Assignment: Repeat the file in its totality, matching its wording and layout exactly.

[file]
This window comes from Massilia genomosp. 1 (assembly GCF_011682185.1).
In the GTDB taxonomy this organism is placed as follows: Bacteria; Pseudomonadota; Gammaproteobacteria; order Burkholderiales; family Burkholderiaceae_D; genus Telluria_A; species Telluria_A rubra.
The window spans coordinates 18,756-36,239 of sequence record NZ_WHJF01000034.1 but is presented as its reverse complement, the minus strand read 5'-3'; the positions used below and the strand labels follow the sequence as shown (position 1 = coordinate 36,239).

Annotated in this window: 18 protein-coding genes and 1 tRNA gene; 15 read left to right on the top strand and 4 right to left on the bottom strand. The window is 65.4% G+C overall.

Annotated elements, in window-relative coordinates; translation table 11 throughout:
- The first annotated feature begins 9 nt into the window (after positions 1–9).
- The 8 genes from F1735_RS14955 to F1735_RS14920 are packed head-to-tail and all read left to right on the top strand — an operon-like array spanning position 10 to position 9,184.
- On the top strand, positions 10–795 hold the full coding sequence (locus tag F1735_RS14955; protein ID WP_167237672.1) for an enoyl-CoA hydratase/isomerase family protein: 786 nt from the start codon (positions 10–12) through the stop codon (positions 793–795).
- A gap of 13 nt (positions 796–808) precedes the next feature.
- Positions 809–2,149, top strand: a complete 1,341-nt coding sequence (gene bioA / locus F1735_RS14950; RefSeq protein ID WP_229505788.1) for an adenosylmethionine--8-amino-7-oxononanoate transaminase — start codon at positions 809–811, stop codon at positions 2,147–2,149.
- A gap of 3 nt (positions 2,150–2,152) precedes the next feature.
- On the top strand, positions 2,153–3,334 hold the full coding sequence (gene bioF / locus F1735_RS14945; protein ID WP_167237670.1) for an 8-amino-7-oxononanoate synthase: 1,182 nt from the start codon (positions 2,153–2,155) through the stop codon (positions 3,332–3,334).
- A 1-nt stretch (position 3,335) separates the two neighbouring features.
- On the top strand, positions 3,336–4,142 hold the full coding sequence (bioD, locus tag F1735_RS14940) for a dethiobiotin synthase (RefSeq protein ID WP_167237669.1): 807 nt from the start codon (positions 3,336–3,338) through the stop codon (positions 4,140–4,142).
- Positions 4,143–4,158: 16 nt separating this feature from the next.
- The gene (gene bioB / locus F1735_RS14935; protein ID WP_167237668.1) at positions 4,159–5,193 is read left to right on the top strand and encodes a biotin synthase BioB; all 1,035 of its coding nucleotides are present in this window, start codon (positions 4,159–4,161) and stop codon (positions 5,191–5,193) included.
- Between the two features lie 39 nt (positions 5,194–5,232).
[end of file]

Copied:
This window comes from Massilia genomosp. 1 (assembly GCF_011682185.1).
In the GTDB taxonomy this organism is placed as follows: Bacteria; Pseudomonadota; Gammaproteobacteria; order Burkholderiales; family Burkholderiaceae_D; genus Telluria_A; species Telluria_A rubra.
The window spans coordinates 18,756-36,239 of sequence record NZ_WHJF01000034.1 but is presented as its reverse complement, the minus strand read 5'-3'; the positions used below and the strand labels follow the sequence as shown (position 1 = coordinate 36,239).

Annotated in this window: 18 protein-coding genes and 1 tRNA gene; 15 read left to right on the top strand and 4 right to left on the bottom strand. The window is 65.4% G+C overall.

Annotated elements, in window-relative coordinates; translation table 11 throughout:
- The first annotated feature begins 9 nt into the window (after positions 1–9).
- The 8 genes from F1735_RS14955 to F1735_RS14920 are packed head-to-tail and all read left to right on the top strand — an operon-like array spanning position 10 to position 9,184.
- On the top strand, positions 10–795 hold the full coding sequence (locus tag F1735_RS14955; protein ID WP_167237672.1) for an enoyl-CoA hydratase/isomerase family protein: 786 nt from the start codon (positions 10–12) through the stop codon (positions 793–795).
- A gap of 13 nt (positions 796–808) precedes the next feature.
- Positions 809–2,149, top strand: a complete 1,341-nt coding sequence (gene bioA / locus F1735_RS14950; RefSeq protein ID WP_229505788.1) for an adenosylmethionine--8-amino-7-oxononanoate transaminase — start codon at positions 809–811, stop codon at positions 2,147–2,149.
- A gap of 3 nt (positions 2,150–2,152) precedes the next feature.
- On the top strand, positions 2,153–3,334 hold the full coding sequence (gene bioF / locus F1735_RS14945; protein ID WP_167237670.1) for an 8-amino-7-oxononanoate synthase: 1,182 nt from the start codon (positions 2,153–2,155) through the stop codon (positions 3,332–3,334).
- A 1-nt stretch (position 3,335) separates the two neighbouring features.
- On the top strand, positions 3,336–4,142 hold the full coding sequence (bioD, locus tag F1735_RS14940) for a dethiobiotin synthase (RefSeq protein ID WP_167237669.1): 807 nt from the start codon (positions 3,336–3,338) through the stop codon (positions 4,140–4,142).
- Positions 4,143–4,158: 16 nt separating this feature from the next.
- The gene (gene bioB / locus F1735_RS14935; protein ID WP_167237668.1) at positions 4,159–5,193 is read left to right on the top strand and encodes a biotin synthase BioB; all 1,035 of its coding nucleotides are present in this window, start codon (positions 4,159–4,161) and stop codon (positions 5,191–5,193) included.
- Between the two features lie 39 nt (positions 5,194–5,232).